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hug_of_war's avatar

How do you handle loved ones' mistakes?

Asked by hug_of_war (10715points) August 20th, 2014

A person I know is going down a bad path with alcohol, and I’m really concerned. Yet, this person is not my child, and they are a legal adult, so I can’t really make them stop. (They are not driving drunk, and even if they were we don’t live in the same city so I wouldn’t know about it anyway).

I know you have to let people live their own lives, but it’s killing me seeing this person self-medicate. They used to drink less than once a month, and rarely to the point of excess. Now they are drinking at least once a week (again, that I know about, I suspect it’s happening more) which wouldn’t be a problem if they were not getting completely drunk (to the point of puking, not remembering what happened the night before, etc).

I know some people might think that is just normal, but they are nearly 30, and I know they are struggling mentally. I try to be someone they can talk to about the depression and such, but again I can’t make them do anything about it.

So how do you stop going crazy over stuff like this, when you have no authority to make decisions for them. I’m finding it difficult to just let them live how they want and not care about the consequences.

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9 Answers

lillycoyote's avatar

There’s not much you really can do. People with drug and alcohol problems need to come to the realization that they have a problem for themselves and have to want to get help for themselves. It’s very, very difficult to help someone who doesn’t want to be helped or is even willing to admit that they have a problem.

If you feel it won’t just make things worse, push your friend away, make him defensive, or make him resent your intrusion into his personal life, you could maybe just tell him that you are concerned about his drinking but the only one who knows whether that would be a good or bad thing is you. You may not be the first one to express concern. If your friend hears if from enough people it might get his attention eventually.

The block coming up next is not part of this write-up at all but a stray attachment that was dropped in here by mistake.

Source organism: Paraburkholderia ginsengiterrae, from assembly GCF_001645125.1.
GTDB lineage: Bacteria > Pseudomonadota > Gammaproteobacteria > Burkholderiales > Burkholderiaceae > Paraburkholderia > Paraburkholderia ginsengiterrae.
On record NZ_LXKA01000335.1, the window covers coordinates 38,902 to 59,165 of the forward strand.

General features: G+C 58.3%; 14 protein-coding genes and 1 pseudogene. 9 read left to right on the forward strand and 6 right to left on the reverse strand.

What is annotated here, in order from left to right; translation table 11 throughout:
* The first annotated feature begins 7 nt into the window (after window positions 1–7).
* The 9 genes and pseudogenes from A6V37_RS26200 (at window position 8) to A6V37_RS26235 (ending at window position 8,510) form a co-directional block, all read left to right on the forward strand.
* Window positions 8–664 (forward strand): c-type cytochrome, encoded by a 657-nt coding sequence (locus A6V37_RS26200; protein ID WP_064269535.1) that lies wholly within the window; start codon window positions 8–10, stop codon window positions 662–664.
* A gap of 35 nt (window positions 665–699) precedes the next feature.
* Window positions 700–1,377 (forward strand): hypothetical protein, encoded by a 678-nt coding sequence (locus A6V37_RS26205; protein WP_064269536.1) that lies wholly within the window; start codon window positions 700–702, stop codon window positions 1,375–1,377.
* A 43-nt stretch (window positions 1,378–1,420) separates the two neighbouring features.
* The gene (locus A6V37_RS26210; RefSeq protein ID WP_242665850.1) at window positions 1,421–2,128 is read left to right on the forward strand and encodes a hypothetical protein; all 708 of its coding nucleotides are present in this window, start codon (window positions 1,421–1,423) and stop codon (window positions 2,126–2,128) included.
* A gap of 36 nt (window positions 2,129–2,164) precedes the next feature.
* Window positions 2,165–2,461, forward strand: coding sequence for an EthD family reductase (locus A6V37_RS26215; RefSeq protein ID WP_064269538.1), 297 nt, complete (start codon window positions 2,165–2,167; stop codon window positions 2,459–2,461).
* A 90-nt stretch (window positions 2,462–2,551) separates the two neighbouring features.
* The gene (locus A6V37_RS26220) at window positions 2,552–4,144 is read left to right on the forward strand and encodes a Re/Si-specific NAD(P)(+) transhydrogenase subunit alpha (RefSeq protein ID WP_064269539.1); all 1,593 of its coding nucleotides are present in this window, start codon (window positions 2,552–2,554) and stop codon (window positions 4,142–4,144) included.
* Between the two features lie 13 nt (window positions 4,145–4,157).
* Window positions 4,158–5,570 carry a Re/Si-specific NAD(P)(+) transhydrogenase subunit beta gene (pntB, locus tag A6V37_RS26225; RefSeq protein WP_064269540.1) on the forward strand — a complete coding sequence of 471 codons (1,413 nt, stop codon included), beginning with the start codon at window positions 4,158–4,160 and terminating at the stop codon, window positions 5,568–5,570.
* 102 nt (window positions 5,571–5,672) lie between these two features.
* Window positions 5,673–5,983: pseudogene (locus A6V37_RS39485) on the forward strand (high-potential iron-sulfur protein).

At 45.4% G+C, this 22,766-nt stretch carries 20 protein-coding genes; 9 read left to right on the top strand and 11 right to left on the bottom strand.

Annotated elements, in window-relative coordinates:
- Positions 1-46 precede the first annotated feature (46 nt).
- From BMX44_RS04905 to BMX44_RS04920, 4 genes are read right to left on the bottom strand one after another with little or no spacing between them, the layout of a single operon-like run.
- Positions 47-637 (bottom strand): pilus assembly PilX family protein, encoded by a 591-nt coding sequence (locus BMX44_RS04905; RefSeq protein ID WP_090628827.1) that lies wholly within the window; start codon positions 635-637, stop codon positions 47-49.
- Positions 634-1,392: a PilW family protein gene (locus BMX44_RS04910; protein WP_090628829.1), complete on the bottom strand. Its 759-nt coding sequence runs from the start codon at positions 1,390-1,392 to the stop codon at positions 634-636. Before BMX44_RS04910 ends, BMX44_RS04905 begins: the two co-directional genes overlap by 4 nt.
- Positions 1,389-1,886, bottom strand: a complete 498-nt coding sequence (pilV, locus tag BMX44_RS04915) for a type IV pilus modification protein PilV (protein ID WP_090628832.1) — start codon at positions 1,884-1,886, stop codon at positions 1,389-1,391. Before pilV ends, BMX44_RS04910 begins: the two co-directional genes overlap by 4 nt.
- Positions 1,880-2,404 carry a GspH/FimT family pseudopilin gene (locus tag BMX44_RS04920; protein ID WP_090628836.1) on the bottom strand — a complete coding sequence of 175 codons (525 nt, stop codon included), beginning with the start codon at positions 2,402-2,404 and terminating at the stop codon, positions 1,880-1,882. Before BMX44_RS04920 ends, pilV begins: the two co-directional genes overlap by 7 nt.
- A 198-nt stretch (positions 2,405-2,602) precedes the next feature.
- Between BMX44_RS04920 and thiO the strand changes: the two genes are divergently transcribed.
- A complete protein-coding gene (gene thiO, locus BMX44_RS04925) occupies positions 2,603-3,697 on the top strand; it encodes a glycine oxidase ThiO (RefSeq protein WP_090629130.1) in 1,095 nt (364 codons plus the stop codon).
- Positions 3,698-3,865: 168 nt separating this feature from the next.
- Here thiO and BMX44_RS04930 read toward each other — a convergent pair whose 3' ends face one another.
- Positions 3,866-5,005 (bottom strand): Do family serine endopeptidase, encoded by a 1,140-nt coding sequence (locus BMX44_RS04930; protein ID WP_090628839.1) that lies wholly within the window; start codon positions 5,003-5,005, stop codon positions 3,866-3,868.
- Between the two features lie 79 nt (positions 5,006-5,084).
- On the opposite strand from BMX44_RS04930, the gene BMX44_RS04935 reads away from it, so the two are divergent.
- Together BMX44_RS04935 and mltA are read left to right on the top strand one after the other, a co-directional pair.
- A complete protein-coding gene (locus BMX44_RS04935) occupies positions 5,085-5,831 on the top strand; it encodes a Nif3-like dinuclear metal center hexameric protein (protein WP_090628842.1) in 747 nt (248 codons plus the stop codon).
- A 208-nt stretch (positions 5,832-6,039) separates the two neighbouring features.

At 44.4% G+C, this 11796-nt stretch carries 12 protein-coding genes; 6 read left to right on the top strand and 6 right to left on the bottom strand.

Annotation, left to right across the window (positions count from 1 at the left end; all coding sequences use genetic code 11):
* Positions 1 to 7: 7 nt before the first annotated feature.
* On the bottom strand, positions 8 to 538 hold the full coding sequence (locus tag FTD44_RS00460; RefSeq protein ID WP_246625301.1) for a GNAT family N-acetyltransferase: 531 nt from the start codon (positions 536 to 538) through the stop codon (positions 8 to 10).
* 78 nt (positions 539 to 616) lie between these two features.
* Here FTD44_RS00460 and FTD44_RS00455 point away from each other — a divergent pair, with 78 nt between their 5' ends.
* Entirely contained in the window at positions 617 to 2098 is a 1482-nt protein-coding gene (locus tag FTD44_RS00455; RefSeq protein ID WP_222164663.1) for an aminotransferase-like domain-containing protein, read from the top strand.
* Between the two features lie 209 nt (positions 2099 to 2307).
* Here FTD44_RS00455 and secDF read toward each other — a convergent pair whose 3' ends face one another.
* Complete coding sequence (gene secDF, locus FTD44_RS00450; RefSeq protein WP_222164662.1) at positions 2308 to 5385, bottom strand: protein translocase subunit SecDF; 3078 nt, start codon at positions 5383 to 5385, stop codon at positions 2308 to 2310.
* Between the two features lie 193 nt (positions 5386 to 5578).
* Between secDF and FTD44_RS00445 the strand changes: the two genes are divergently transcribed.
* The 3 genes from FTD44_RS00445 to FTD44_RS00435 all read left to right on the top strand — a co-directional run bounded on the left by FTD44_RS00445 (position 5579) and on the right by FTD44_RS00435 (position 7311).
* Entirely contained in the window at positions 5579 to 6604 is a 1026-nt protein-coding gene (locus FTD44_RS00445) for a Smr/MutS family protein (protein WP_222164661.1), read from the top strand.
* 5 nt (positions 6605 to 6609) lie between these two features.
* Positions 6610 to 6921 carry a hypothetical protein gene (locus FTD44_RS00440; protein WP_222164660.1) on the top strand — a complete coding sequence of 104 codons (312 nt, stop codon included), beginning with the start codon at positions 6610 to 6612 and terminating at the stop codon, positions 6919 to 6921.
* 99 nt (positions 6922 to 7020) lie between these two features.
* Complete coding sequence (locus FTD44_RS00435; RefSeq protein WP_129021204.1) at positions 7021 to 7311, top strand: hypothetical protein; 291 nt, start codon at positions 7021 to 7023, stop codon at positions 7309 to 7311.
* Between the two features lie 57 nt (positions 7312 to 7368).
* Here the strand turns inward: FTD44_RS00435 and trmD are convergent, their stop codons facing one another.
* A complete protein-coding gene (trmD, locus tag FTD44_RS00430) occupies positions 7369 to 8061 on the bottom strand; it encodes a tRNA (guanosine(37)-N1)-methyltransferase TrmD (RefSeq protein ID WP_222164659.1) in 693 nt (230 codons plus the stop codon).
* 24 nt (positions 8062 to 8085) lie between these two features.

Buttonstc's avatar

There’s no question that this person needs help. If ones drinking often results in blackouts, that’s one of the criteria for alcoholism.

If they’re not ready for help then there is no way to force them. You’re correct about that.

Depending upon how well you know his other loved ones, you might be able to organize something that may present him with the consequences of his drinking sufficient for him to agree to treatment.

I’m referring to an organized intervention. Basically the mbers of the family gather beforehand , preferably with the help of an intervention specialist, to discuss each persons contribution to the effort.

The goal is to not only confront him with the consequences of his out of control drinking but also let him know how much everyone truly loves him and cares very much and don’t want to see him continue to destroy his life and relationships with everyone who loves him.

A concerted effort by all of you together is a lot harder to be in denial about. Hopefully it’s enough overwhelming love combined with truth that will cut through his denial enough to realize that he can’t go on like this.

The alcohol is simply a temporary escape, solves nothing and actually makes everything worse.

At least it’s worth a try.

marinelife's avatar

So sorry that you are having to stand by and watch this. There really are not any good choices here. You don’t want to enable them so tell them that you are concerned by their increased level of drinking and getting drunk. It will probably fall on deaf ears right now, but may plant a seed for sometime in the future.

Then, basically, don’t look while they go downhill. You must protect yourself emotionally and involvement with a drunk is no way to do that. For your support, you can go to an al-anon meeting for the loved ones of alcohol abusers. It may help give you the strength.

hominid's avatar

@hug_of_war: “I’m finding it difficult to just let them live how they want and not care about the consequences.”

It seems that you might not know enough about how they live or whether or not they care about the consequences, right?

If you lived near your friend and really saw him/her spiraling out of control and had expressed concern to you that they were losing control, you might have some thinking to do about how to deal with this. Likely, you’d be best to be there for your friend in any way you two decide is appropriate. As it is right now, you are making guesses about your friend’s actions and his/her desires of what they are going through and how they want to lead their life.